Employee onboarding is a critical process for new hires. If done well it ensures new employees understand their roles and responsibilities, integrates them into the company culture, helps them feel welcomed and appreciated, and increases the likelihood they feel prepared to step into their new positions.
Through a thorough onboarding program, employees are given the confidence and resources to understand they can make a difference by contributing to the company goals and mission. So it is best not to cut corners in this arena. Proper onboarding can decrease training time and the frustrations surrounding employees not knowing important company policies and procedures. Further, it increases morale and reduces turnover by showing the employee he/she is valued.
New Onboarding Checklists can be an extremely valuable tool to ensure all steps have been taken in the process.
10 Commandments of Employee Onboarding:
1. Thou shalt not bear false witness against thy employee: Be honest about the roles and responsibilities of the job. “No surprises,” is the best policy.
2. Thou shalt give a written plan of employee objectives and responsibilities: Provide a job description that suits the position.
3. Thou shalt give thy employ thy undivided attention: Provide an orientation with no distractions.
4. Thou shalt have relevant paperwork ready: Make sure all personnel/administrative forms are prepared and ready to be completed the first day of orientation.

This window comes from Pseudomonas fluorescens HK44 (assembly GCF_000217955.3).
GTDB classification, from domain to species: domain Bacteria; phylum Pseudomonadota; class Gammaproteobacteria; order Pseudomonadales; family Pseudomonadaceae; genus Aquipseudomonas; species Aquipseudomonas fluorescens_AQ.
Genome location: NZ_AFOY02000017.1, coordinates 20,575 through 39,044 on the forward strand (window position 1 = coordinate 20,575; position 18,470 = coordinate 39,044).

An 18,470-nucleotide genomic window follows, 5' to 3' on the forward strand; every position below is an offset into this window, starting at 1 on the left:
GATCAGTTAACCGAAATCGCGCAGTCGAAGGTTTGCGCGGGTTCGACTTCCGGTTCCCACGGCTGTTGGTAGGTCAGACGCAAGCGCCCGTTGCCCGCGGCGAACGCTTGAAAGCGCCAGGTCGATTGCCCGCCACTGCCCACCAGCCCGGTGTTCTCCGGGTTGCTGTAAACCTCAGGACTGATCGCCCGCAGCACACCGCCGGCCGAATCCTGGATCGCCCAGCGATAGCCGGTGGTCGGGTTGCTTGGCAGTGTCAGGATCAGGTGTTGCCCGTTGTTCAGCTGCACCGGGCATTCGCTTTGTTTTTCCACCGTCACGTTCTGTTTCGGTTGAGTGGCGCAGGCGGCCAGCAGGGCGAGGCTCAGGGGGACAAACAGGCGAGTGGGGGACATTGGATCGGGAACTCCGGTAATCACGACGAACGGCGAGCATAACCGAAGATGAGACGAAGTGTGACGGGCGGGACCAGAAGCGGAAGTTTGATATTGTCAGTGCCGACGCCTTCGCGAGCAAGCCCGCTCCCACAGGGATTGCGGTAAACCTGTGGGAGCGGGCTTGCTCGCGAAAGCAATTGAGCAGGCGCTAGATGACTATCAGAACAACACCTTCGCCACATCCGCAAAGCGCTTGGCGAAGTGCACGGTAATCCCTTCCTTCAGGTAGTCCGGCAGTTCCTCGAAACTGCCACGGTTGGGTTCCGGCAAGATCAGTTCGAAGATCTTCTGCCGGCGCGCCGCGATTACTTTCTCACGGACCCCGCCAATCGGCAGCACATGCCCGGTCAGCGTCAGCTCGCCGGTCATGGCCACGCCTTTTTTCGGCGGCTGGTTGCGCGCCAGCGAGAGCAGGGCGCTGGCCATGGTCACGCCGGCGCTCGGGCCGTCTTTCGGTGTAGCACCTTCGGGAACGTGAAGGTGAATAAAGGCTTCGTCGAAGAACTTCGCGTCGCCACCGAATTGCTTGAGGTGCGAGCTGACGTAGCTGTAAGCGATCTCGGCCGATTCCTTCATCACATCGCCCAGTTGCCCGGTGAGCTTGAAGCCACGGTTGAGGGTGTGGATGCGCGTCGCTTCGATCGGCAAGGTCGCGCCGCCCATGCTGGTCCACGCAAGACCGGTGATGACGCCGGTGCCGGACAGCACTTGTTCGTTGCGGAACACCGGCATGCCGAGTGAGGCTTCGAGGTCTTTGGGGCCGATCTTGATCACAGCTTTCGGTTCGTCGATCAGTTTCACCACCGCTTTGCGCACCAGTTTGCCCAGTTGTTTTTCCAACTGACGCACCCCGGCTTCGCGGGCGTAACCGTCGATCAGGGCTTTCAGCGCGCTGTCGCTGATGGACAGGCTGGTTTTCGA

5. Thou shalt introduce thy employees to thy neighbors: Assign a mentor or buddy to the new hire to get the employee acclimated to their new position and provide an avenue to ask questions and obtain important company information.
6. Thou shalt set up thy employee’s work station: Stock the new employee’s work station with all needed supplies, such as paper, business cards (if applicable), voicemail and email accounts, and leave a staff list/phone directory on the new hire’s desk.
7. Thou shalt schedule one-on-one time: Provide weekly or bi-weekly meetings to touch base with the employee. Also complete a 30 or 60 day review prior to a scheduled annual review.
8. Thou shalt create a balance: Give a bit of relief to the classroom orientation approach, such as going out to lunch or having other employees present information segments.
9. Thou shalt clarify the company culture: Make an employee handbook available to the employee. Ensure you review company policies and procedures, such as attire and attendance policies. Include company values and mission statements.
10. Thou shalt think beyond the first few days: After 90 days request formal feedback on the new hire’s performance from his or her supervisor. Be sure to solicit feedback from the new employee, as well. Take this opportunity to address issues before they become difficult problems to solve or reasons for the employee to give up and resign.